A new thought occurred to me: should I doubt my doubts? Were the basic assumptions I had made about life and truth and God actually as trustworthy as I had been led to believe? It was a dangerous question, and for years I wrestled with the unsettled feeling it caused. But even in the moment, I realized it was the most important question I had yet asked in my young life.
Doubting my doubts did not make me a Christian (that’s another story). But it did make room in my mind and heart for the idea that I might be wrong. My father’s diagnosis (and he’s fine today, by the way) had led me to a conclusion I knew was false. Doubting my doubts allowed me to re-examine the premise. Maybe God was a better explanation for my experience of reality.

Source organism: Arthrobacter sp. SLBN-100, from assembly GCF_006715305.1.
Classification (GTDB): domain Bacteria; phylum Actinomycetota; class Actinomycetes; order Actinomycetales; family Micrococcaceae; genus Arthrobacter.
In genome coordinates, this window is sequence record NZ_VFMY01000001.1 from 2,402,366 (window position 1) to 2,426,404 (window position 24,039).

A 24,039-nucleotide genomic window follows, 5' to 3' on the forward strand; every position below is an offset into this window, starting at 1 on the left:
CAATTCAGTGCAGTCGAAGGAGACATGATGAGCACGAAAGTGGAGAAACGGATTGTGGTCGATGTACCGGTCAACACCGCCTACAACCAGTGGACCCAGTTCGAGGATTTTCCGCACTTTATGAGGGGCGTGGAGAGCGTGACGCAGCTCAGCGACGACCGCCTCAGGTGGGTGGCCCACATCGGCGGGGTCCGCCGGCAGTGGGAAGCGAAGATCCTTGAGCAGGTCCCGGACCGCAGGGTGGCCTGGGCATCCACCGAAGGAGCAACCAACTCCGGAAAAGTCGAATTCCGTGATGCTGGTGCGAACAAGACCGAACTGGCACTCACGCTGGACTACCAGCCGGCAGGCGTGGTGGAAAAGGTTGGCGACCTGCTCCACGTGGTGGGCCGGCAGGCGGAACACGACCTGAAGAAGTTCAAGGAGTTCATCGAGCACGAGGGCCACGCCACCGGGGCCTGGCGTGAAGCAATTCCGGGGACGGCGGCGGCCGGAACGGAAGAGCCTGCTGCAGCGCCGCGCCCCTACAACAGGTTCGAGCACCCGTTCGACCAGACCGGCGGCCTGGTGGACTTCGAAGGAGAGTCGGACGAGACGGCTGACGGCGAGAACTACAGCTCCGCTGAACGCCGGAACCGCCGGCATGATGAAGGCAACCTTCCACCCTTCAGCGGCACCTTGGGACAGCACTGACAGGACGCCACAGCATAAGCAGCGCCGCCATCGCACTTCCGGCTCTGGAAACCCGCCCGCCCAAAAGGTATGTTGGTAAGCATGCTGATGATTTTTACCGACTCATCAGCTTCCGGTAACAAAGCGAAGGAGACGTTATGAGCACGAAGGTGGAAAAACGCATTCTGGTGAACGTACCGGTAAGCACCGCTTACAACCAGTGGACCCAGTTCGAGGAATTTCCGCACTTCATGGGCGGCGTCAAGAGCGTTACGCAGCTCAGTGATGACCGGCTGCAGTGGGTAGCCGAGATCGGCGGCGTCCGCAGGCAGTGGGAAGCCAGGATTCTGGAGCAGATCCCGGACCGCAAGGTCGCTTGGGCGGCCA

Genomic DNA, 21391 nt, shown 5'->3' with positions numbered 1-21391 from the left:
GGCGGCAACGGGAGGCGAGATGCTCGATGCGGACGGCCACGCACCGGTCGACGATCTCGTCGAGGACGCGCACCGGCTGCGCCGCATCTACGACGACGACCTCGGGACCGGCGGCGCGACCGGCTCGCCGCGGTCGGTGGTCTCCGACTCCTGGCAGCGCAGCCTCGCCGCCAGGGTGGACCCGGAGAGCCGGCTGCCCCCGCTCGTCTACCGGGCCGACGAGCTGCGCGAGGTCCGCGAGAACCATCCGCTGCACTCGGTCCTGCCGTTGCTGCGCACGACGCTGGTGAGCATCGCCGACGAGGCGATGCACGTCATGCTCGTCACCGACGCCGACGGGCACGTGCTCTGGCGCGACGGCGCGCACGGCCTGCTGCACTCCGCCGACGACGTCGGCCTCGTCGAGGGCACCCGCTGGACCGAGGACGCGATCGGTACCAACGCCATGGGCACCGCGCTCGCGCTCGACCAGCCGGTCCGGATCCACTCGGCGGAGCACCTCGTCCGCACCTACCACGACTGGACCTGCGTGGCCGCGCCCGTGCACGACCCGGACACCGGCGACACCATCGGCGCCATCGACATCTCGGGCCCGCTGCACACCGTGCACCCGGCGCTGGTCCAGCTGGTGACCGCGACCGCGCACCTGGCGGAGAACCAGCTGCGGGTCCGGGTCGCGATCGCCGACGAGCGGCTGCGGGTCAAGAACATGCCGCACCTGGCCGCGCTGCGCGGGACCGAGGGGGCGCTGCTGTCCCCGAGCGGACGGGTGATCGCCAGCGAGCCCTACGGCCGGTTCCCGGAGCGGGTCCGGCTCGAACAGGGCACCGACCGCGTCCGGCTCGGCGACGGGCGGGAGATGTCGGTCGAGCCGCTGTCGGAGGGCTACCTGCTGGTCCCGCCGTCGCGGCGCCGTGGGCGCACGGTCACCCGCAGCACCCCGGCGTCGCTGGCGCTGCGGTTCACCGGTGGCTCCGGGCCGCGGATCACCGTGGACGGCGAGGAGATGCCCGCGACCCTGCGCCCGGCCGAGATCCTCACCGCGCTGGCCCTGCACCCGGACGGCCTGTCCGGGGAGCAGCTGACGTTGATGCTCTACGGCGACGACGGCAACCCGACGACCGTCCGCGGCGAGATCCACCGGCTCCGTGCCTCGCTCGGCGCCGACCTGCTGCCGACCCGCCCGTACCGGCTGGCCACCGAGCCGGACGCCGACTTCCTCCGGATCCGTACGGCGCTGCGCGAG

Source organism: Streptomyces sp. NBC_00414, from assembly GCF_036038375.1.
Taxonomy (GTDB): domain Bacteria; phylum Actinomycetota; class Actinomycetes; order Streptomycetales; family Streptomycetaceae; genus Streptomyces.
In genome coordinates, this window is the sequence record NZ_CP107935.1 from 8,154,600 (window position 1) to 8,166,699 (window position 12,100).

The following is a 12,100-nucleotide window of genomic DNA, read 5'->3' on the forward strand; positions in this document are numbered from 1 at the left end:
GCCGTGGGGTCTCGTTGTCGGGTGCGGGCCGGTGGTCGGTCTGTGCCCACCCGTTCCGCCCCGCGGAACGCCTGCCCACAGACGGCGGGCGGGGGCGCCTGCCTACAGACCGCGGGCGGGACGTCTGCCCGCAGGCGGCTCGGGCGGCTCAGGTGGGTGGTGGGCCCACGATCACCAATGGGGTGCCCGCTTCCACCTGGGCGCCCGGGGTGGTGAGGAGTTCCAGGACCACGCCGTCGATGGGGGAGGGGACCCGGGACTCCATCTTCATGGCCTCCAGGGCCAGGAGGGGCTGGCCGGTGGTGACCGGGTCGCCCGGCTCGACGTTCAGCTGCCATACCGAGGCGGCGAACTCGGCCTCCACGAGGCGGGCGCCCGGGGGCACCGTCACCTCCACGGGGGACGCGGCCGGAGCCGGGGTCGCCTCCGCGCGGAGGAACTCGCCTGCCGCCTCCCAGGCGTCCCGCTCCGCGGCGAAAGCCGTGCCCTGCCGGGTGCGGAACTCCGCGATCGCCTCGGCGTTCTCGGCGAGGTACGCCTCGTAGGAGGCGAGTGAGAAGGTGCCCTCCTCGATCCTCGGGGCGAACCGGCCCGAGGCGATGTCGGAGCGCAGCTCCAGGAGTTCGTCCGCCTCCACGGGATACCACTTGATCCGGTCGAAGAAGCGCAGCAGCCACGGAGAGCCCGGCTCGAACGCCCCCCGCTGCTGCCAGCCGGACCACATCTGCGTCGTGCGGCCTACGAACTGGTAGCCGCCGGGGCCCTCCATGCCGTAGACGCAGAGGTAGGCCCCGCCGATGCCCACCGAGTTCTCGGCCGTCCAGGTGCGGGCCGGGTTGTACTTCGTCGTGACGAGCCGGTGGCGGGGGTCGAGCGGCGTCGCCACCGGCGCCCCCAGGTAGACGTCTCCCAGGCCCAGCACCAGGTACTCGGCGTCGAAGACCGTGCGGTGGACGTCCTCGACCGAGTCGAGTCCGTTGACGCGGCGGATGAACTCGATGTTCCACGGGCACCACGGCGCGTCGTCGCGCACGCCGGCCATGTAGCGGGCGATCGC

Doubt is not an enemy of faith. In fact, even in my own story, it was a catalyst in my journey for truth. But we should never take our doubts at face value. They are not nearly as trustworthy as they tend to present themselves. If you are reading this and you find yourself full of doubts, I understand. But take a minute and turn all your questions against them. You may be surprised by what they say.
by Andrew Jones | Jun 7, 2018 | Featured, Headlines |
One of the greatest obstacles to faith, at least in my experience, is when people feel like Christianity doesn’t change anyone. “Christians are just like everyone else,” one might say. “What’s the point?”
This doubt isn’t limited to the skeptics. If you have been a Christian for any amount of time, you probably feel like you should be farther along than you are. That you aren’t living up to what you know is right. That even where you want to be better, you just aren’t. It can happen early in your faith; or it can happen well into maturity in your faith.
Growth in faith is absolutely possible, it absolutely changes people—and it is really hard work. You’re never too mature for this. What does the Bible teach us about Christian growth?